Recent demonstrations and violent attacks have highlighted the need for an improved understanding of the role of internet-based technologies in aiding and amplifying the spread of extremist ideologies. Since the early days of the internet, radical groups and movements across the ideological spectrum have demonstrated their intent and ability to harness virtual platforms to perform critical functions.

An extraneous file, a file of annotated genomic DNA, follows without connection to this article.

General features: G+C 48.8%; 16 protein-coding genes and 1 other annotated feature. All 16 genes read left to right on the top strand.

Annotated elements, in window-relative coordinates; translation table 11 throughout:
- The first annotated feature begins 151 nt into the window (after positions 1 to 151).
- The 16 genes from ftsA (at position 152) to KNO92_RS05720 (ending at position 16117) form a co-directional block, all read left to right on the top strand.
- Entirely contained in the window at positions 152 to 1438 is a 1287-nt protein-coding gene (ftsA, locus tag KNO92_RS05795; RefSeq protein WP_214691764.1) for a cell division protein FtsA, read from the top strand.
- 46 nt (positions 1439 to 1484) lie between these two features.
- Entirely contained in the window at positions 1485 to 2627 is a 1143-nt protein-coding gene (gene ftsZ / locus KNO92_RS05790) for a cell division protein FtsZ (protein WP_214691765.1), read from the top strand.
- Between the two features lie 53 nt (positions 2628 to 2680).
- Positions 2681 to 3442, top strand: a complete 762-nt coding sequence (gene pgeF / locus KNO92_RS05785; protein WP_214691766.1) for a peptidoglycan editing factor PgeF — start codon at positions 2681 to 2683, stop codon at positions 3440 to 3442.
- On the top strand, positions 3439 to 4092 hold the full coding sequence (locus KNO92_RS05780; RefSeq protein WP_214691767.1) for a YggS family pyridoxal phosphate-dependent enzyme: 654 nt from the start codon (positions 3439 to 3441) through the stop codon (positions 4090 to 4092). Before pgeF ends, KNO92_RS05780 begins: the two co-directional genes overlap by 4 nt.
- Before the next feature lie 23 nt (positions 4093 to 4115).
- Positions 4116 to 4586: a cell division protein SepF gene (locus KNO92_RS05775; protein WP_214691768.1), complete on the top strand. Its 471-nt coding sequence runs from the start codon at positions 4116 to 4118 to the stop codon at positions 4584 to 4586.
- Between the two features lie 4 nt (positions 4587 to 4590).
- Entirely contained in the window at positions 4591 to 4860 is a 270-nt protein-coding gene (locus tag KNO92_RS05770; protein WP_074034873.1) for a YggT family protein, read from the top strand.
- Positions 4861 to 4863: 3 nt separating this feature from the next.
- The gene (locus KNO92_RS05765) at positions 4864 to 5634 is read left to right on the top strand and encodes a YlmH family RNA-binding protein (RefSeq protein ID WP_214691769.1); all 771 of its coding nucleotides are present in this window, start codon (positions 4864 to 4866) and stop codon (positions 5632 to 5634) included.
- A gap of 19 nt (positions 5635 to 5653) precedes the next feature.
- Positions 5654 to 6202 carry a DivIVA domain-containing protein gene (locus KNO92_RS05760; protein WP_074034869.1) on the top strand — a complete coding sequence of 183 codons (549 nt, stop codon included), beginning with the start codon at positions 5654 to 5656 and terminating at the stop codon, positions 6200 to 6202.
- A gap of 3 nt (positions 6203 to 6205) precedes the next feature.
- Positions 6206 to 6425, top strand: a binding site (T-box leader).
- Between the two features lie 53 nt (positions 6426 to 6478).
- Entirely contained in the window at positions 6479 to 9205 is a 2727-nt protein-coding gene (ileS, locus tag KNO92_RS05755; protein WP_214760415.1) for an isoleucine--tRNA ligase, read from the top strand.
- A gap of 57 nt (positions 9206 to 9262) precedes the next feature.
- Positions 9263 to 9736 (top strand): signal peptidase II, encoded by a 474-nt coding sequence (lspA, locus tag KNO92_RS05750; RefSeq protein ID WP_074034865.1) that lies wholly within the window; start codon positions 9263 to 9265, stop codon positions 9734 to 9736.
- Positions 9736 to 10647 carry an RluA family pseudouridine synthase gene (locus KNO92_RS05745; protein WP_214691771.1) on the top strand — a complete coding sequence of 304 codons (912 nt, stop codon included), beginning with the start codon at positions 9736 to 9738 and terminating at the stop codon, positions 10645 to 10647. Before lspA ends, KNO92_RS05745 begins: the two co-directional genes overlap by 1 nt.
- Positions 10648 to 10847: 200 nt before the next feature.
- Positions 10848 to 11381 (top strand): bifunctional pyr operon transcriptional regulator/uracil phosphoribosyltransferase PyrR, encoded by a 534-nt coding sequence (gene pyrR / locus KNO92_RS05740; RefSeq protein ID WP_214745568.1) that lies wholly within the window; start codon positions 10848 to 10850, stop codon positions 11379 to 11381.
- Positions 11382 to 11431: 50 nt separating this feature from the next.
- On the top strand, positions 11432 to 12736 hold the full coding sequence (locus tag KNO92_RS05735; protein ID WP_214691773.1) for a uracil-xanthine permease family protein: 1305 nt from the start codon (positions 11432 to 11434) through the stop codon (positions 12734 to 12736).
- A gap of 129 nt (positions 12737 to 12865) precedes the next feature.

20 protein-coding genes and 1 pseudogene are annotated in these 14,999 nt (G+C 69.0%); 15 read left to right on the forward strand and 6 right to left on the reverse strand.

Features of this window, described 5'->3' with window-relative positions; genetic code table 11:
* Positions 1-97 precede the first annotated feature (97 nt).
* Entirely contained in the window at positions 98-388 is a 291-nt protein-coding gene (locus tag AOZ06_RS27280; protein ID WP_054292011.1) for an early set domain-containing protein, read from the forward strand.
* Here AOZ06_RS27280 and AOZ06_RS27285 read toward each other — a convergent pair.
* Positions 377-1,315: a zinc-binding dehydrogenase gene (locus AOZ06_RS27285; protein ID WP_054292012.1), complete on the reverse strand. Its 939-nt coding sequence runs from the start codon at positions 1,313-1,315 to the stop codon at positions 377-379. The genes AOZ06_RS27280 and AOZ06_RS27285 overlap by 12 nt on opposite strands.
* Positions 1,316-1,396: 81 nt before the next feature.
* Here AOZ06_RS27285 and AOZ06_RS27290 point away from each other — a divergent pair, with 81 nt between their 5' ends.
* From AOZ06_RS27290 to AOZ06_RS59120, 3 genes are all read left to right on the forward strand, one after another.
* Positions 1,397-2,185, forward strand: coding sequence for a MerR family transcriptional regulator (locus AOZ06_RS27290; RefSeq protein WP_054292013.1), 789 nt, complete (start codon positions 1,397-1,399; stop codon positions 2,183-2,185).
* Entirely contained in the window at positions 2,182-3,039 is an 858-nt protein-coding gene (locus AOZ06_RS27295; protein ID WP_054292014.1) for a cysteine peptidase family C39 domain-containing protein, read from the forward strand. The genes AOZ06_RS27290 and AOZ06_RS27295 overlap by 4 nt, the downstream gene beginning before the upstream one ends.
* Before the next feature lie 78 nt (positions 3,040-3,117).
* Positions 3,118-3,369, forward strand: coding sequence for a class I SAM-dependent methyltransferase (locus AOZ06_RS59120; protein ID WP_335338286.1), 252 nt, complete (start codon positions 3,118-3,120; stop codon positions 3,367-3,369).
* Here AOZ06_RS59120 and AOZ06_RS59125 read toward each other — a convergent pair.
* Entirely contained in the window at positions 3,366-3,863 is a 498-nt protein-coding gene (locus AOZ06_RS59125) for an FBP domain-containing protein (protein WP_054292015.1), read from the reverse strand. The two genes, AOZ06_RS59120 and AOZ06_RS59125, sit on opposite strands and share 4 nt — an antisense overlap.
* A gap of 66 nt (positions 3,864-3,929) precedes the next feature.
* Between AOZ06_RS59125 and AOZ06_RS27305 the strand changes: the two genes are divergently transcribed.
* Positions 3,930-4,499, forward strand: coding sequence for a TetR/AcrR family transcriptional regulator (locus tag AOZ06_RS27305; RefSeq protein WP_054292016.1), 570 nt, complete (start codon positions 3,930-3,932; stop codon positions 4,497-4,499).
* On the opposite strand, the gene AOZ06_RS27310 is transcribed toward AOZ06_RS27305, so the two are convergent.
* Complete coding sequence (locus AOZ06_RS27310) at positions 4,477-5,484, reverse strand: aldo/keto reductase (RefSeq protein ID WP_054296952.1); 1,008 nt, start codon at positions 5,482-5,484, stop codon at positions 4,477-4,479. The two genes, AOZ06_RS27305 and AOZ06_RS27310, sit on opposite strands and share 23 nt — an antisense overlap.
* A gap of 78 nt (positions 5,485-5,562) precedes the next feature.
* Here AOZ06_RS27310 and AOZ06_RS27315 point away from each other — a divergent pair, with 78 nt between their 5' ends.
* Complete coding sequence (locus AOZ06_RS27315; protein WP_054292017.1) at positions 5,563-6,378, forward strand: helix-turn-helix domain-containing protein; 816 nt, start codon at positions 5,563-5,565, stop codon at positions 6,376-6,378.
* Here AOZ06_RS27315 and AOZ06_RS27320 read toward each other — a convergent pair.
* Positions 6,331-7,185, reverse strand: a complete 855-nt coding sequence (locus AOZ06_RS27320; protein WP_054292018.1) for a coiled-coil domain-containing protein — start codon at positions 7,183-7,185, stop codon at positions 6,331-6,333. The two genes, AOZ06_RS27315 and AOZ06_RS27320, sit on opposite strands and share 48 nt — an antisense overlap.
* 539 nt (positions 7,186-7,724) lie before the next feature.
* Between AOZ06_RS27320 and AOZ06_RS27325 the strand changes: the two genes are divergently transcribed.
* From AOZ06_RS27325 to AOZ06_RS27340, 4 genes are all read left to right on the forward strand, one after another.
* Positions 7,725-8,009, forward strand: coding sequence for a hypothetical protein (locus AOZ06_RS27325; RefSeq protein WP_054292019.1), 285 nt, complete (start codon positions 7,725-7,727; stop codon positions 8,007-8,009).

This Perspective, the second in a RAND Corporation series on online white-supremacist and violent misogynist material, provides a primer on how the internet influences the activities of radical groups and movements and how exposure to or consumption of extremist content online influences the behavior of internet users. After briefly discussing relevant terminology, the authors describe the role of the internet in facilitating five operational functions for radical groups and movements: (1) group financing; (2) networking and coordination; (3) recruitment and radicalization; (4) inter-and intra-group knowledge transfer; and (5) planning, coordination, and execution of harmful online and offline operations. The authors then examine how virtual interactions can facilitate or encourage users' adoption of extremist ideas and inspire or alter offline behavior. The Perspective concludes with a discussion of how the internet can be leveraged as a tool to counter extremism, and the authors provide suggestions for further research.